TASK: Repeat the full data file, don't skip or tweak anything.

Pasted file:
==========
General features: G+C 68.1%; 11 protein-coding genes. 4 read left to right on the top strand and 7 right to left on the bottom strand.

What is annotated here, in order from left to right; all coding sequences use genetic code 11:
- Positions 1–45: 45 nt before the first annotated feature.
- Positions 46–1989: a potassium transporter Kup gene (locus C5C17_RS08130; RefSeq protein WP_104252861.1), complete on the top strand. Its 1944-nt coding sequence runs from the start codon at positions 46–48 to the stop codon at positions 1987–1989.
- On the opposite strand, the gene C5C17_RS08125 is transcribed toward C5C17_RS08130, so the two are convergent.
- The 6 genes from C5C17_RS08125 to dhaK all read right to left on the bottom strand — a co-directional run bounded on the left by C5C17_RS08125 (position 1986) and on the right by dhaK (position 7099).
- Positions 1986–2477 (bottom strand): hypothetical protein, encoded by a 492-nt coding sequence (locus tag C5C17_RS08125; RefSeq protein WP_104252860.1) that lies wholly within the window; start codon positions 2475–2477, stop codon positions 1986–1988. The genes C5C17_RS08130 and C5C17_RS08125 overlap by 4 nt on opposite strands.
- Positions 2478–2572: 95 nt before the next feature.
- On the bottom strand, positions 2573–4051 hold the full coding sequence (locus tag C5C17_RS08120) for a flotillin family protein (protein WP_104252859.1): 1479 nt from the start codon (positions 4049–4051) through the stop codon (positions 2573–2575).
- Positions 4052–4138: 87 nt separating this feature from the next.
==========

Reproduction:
General features: G+C 68.1%; 11 protein-coding genes. 4 read left to right on the top strand and 7 right to left on the bottom strand.

What is annotated here, in order from left to right; all coding sequences use genetic code 11:
- Positions 1–45: 45 nt before the first annotated feature.
- Positions 46–1989: a potassium transporter Kup gene (locus C5C17_RS08130; RefSeq protein WP_104252861.1), complete on the top strand. Its 1944-nt coding sequence runs from the start codon at positions 46–48 to the stop codon at positions 1987–1989.
- On the opposite strand, the gene C5C17_RS08125 is transcribed toward C5C17_RS08130, so the two are convergent.
- The 6 genes from C5C17_RS08125 to dhaK all read right to left on the bottom strand — a co-directional run bounded on the left by C5C17_RS08125 (position 1986) and on the right by dhaK (position 7099).
- Positions 1986–2477 (bottom strand): hypothetical protein, encoded by a 492-nt coding sequence (locus tag C5C17_RS08125; RefSeq protein WP_104252860.1) that lies wholly within the window; start codon positions 2475–2477, stop codon positions 1986–1988. The genes C5C17_RS08130 and C5C17_RS08125 overlap by 4 nt on opposite strands.
- Positions 2478–2572: 95 nt before the next feature.
- On the bottom strand, positions 2573–4051 hold the full coding sequence (locus tag C5C17_RS08120) for a flotillin family protein (protein WP_104252859.1): 1479 nt from the start codon (positions 4049–4051) through the stop codon (positions 2573–2575).
- Positions 4052–4138: 87 nt separating this feature from the next.